In his 1940 book How Maine Viewed The War, 1914-1917, State Department historian and Bangor native Edwin Costrell wrote, “The American peace movement might have made considerable headway had not the Germans associated themselves with it.” Maine’s massive French-Canadian population was understandably unsympathetic to the hordes of German troops churning the farmland of France into bloody mud deep enough to drown grown men.
Most Maine newspapers were steadfastly in favor of the Allies’ cause, and they occasionally printed stories about German agents lurking in our midst and plotting havoc. Reports circulated as early as November 1914 that Germans were operating a hidden telegraph station near Bar Harbor. Most of these conspiracy theories fizzled out, though a zealous German army reservist named Werner Horn, working under the direction of spymaster Franz von Papen, did try to blow up the railway bridge between Vanceboro, Maine and the Canadian hamlet of St. Croix in February 1915, ostensibly to prevent Japanese troops from joining the war effort via transport through Canada. (Horn’s suitcase full of explosives, lit with a cigar during a frigid gale, caused only minor damage, and he was quickly identified and arrested.)
Patriotic fervor for war had reached a fever pitch in Maine by early 1917, especially after it was revealed, through an intercepted telegram, that Germany was trying to persuade Mexico to attack the U.S. in exchange for assistance winning back territory in Texas, New Mexico and Arizona. On March 16th of that year, as many as 8,000 Mainers paraded through town to the Portland Exposition Building (the Expo), where Governor Carl Milliken gave a rousing pro-war speech to a crowd that included white-bearded Civil War veterans, one of whom clenched a torn flag from that bloody conflict. A headline in a local paper declared that what became known as the Preparedness Day Parade was the “Greatest Demonstration of Patriotism in Maine’s History.”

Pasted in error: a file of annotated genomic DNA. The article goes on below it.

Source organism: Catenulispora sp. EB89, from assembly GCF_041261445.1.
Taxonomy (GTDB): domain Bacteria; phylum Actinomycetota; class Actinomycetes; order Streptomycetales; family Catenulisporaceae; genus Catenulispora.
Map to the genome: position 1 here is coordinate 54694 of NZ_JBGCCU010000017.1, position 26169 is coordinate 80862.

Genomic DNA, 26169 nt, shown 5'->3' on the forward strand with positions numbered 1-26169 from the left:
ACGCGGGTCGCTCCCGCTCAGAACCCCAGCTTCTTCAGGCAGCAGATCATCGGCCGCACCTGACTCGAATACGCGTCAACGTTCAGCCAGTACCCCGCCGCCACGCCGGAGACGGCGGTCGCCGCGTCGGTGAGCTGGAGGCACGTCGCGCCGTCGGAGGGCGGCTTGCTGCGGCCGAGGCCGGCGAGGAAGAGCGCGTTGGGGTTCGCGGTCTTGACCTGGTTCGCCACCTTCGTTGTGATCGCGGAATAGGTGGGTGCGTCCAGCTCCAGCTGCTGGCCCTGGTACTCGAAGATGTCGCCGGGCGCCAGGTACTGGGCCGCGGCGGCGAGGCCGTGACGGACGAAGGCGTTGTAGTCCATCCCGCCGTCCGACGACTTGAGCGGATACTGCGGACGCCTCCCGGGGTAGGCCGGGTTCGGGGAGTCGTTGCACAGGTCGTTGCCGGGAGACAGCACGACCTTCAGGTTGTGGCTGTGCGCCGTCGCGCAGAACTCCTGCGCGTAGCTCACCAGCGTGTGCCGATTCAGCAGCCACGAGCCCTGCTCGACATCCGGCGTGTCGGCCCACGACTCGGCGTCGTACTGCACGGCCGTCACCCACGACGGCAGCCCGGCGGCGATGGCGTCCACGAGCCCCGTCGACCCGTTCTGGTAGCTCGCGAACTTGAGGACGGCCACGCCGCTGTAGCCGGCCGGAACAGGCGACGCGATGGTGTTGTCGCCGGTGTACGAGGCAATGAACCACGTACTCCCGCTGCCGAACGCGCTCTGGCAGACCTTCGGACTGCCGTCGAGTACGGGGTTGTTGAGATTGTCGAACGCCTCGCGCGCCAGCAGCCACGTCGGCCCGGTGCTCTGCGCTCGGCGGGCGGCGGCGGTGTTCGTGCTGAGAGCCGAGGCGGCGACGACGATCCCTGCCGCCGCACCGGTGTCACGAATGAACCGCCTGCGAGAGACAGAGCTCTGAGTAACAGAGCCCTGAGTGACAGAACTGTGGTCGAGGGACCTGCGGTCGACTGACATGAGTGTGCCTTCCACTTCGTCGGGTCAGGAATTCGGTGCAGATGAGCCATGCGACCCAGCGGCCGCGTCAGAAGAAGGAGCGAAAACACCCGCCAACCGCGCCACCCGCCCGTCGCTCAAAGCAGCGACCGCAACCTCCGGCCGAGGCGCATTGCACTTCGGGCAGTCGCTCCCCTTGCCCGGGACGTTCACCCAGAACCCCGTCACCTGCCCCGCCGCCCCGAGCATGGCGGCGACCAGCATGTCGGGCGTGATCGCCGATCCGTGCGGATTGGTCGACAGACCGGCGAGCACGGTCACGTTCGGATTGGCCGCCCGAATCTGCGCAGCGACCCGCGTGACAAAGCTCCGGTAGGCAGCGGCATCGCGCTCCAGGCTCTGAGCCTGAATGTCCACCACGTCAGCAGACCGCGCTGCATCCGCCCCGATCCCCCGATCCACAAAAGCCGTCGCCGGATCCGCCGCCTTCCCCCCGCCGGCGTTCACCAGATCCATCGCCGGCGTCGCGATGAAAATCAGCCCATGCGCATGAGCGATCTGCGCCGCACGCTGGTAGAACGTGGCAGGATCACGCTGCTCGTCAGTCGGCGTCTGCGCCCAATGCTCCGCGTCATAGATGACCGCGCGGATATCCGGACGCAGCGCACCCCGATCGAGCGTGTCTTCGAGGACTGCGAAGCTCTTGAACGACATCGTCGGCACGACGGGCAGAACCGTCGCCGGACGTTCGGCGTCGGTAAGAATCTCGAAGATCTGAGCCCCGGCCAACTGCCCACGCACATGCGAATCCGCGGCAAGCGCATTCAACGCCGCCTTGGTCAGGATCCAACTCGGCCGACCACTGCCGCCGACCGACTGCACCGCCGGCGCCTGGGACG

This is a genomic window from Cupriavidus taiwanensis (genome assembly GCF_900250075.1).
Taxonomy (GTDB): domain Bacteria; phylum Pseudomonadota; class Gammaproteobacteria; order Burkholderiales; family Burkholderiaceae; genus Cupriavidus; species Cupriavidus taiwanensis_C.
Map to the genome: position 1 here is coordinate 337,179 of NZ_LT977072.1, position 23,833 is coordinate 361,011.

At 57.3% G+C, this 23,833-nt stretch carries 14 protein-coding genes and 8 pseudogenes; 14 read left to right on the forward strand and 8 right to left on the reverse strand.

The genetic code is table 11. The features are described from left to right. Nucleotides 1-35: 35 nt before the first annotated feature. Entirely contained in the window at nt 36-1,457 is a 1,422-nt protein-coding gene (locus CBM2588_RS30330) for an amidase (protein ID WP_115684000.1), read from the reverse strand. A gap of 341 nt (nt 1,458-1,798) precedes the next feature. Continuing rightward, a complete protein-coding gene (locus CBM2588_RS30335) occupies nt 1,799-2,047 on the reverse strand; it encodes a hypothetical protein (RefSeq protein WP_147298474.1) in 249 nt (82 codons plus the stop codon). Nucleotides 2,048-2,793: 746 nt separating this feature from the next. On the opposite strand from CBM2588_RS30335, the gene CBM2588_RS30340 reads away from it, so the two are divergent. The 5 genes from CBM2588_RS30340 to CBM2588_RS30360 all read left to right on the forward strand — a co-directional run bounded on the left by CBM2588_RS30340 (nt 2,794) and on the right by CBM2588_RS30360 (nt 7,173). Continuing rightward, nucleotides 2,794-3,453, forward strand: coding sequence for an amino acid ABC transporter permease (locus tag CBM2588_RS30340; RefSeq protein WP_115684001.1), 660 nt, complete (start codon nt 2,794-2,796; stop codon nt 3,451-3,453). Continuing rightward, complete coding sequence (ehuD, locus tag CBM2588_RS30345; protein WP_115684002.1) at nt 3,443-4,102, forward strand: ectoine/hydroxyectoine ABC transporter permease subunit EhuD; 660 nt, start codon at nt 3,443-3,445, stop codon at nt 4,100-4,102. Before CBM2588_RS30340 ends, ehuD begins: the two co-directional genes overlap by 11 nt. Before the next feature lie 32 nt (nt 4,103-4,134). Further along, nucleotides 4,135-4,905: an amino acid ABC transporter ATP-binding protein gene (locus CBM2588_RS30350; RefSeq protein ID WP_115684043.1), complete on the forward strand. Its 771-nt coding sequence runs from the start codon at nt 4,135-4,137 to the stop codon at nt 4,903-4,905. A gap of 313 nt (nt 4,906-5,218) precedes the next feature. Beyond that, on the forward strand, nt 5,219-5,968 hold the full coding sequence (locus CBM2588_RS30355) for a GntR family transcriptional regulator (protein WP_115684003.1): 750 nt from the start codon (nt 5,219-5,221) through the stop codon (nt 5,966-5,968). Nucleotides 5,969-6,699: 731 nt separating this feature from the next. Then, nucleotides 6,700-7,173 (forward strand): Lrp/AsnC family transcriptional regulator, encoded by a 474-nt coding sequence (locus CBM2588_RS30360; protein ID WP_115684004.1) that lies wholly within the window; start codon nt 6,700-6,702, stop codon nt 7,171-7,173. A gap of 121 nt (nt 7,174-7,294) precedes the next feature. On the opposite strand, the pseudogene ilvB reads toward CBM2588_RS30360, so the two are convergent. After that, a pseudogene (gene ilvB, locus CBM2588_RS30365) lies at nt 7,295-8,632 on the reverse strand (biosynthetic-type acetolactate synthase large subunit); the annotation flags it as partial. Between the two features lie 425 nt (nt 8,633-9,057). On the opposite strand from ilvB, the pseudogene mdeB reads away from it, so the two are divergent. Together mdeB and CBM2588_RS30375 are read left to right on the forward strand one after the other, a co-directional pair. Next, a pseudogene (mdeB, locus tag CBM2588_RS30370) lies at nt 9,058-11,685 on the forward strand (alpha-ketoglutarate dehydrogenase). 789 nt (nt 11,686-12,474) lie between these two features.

The Cumberland County Committee on Public Safety, a 25-member body headed by Robert Braun (of the big downtown Portland department store Porteous, Mitchell & Braun), was appointed by the governor to help coordinate the civic mobilization effort. In late March, the committee set up its headquarters at the former New England Telephone & Telegraph Company building on the corner of Milk and Exchange streets. The National Guard set up a huge army tent in Monument Square to accept enlistees. Not to be outdone, the Navy dispatched a special “recruiting auto” around town to attract new members.
“There was no questioning it: the people of Maine had decided on war,” Costrell wrote. “The Teutonic pirate must be taught his lesson. American honor must be vindicated.”
Among the earliest and most enthusiastic converts to the cause were members of Portland’s numerous immigrant communities. The Eastern Argus ran a story about three young Greek men who, shortly after applying for their naturalization papers, walked into the Maine State Armory on Milk Street in early April of 1917, when war was formally declared, and enlisted in the Maine National Guard. They were Jacob Brown, “a veteran of the Balkan wars,” and his companions, Constantine Litrocapes and Arthur Escolas. All three were assigned to Captain Vernon Hall’s 2nd Company, Coast Artillery Corps. “Now that they are under the Stars and Stripes they were ready to take up rifles to defend it,” the paper reported. Local Irish, Italian, Polish, Armenian, Syrian, Jewish, French-Canadian and Scandinavian immigrants also swelled the military’s ranks that spring and summer.
The Argus also published an article about a 20-year-old mechanic, who lived on Spring Street, named Robert E. Lee. Lee, the son of a man from New Orleans and a woman from Ireland, was the first student at Portland High to own a motorcycle and one of the first members of the Portland Motorcycle Club. He enlisted as a machinist mate in the Navy’s aviation corps and, on April 5, left for Pensacola, Florida, where his “knowledge of motor engines will be invaluable to his apprenticeship as an aviator,” the paper said.